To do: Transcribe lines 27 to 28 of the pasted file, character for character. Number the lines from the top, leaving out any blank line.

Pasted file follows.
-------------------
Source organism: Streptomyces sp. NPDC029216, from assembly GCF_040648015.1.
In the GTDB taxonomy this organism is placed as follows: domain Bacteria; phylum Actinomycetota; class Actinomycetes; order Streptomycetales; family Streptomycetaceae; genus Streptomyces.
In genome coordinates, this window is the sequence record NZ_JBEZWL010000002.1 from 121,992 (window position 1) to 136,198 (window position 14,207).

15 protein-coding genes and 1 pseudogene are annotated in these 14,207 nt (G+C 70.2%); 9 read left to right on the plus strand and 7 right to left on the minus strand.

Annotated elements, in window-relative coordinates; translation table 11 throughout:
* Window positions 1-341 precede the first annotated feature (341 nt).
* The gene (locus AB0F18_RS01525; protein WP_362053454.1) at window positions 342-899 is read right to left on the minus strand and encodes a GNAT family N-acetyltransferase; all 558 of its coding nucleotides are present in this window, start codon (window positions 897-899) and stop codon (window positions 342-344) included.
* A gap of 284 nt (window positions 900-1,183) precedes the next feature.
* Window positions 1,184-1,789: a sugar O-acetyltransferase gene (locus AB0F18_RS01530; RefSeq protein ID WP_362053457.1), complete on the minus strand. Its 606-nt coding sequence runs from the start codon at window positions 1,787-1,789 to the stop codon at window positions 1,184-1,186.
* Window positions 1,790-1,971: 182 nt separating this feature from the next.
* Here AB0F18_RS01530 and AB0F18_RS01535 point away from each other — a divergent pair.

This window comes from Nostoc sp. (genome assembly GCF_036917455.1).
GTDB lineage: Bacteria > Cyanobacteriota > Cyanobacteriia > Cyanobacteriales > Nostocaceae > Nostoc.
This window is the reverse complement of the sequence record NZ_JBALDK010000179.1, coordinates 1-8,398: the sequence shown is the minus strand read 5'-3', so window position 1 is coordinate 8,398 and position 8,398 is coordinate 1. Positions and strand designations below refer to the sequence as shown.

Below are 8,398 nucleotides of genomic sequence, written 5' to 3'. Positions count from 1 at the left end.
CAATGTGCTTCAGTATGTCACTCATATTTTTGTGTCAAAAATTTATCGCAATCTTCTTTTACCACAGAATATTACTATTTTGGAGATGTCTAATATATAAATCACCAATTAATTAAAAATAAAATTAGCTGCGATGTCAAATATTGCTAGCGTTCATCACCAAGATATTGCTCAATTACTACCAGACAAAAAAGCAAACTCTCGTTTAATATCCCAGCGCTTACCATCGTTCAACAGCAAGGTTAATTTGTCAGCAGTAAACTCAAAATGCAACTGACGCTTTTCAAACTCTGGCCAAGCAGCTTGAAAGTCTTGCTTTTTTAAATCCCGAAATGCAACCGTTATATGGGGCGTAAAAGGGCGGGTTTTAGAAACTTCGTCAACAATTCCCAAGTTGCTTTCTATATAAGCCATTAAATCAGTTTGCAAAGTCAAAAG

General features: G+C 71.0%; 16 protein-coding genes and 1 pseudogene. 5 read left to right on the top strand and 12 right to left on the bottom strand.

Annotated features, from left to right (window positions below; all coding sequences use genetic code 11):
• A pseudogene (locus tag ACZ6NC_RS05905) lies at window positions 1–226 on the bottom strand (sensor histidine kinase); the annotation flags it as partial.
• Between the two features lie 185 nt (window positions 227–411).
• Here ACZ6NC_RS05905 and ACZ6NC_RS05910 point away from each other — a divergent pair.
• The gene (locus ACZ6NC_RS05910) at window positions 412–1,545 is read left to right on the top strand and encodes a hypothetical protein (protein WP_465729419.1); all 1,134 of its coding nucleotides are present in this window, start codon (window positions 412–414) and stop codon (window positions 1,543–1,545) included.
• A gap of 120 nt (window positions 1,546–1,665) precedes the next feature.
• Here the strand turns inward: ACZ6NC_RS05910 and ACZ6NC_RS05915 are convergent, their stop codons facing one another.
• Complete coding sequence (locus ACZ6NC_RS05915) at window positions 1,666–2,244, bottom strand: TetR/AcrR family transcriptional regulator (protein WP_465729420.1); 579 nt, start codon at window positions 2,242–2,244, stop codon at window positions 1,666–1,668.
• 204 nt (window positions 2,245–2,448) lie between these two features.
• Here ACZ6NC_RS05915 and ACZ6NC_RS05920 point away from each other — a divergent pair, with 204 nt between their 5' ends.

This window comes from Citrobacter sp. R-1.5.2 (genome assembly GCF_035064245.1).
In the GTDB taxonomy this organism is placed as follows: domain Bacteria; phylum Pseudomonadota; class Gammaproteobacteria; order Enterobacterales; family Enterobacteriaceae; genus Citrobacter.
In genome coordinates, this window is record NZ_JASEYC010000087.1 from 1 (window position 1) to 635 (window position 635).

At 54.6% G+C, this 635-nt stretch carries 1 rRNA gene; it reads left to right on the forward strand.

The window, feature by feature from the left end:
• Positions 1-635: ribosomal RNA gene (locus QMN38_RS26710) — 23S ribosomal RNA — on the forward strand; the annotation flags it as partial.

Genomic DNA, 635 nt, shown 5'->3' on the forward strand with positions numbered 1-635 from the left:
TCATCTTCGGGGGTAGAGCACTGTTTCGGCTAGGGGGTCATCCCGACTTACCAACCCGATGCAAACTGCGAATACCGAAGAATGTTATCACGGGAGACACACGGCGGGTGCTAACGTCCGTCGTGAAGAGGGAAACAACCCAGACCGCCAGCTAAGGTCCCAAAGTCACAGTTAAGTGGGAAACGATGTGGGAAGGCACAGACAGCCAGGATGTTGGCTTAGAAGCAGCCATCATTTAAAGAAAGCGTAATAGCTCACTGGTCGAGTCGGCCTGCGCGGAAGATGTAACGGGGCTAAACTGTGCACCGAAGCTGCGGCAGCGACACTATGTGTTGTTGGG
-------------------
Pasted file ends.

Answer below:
• Here ACZ6NC_RS05915 and ACZ6NC_RS05920 point away from each other — a divergent pair, with 204 nt between their 5' ends.

This window comes from Citrobacter sp. R-1.5.2 (genome assembly GCF_035064245.1).